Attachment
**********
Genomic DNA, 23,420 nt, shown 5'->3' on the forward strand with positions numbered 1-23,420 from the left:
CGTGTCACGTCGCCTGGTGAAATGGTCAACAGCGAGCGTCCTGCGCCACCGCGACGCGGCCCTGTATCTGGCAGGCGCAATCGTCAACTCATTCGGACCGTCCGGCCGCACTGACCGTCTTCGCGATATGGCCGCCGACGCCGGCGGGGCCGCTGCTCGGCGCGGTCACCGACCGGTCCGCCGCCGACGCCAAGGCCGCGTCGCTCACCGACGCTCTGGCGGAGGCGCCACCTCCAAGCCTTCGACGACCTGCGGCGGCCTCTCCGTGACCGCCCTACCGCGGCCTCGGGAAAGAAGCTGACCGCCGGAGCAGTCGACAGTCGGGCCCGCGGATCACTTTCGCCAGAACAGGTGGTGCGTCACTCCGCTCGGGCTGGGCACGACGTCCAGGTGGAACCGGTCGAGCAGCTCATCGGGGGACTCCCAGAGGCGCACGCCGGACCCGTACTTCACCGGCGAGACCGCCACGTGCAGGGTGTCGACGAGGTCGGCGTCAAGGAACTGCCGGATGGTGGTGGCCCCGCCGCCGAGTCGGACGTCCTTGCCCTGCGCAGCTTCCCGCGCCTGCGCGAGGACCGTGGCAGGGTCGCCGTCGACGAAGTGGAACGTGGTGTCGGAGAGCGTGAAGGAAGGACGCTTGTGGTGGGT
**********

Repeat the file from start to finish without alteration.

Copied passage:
Genomic DNA, 23,420 nt, shown 5'->3' on the forward strand with positions numbered 1-23,420 from the left:
CGTGTCACGTCGCCTGGTGAAATGGTCAACAGCGAGCGTCCTGCGCCACCGCGACGCGGCCCTGTATCTGGCAGGCGCAATCGTCAACTCATTCGGACCGTCCGGCCGCACTGACCGTCTTCGCGATATGGCCGCCGACGCCGGCGGGGCCGCTGCTCGGCGCGGTCACCGACCGGTCCGCCGCCGACGCCAAGGCCGCGTCGCTCACCGACGCTCTGGCGGAGGCGCCACCTCCAAGCCTTCGACGACCTGCGGCGGCCTCTCCGTGACCGCCCTACCGCGGCCTCGGGAAAGAAGCTGACCGCCGGAGCAGTCGACAGTCGGGCCCGCGGATCACTTTCGCCAGAACAGGTGGTGCGTCACTCCGCTCGGGCTGGGCACGACGTCCAGGTGGAACCGGTCGAGCAGCTCATCGGGGGACTCCCAGAGGCGCACGCCGGACCCGTACTTCACCGGCGAGACCGCCACGTGCAGGGTGTCGACGAGGTCGGCGTCAAGGAACTGCCGGATGGTGGTGGCCCCGCCGCCGAGTCGGACGTCCTTGCCCTGCGCAGCTTCCCGCGCCTGCGCGAGGACCGTGGCAGGGTCGCCGTCGACGAAGTGGAACGTGGTGTCGGAGAGCGTGAAGGAAGGACGCTTGTGGTGGGT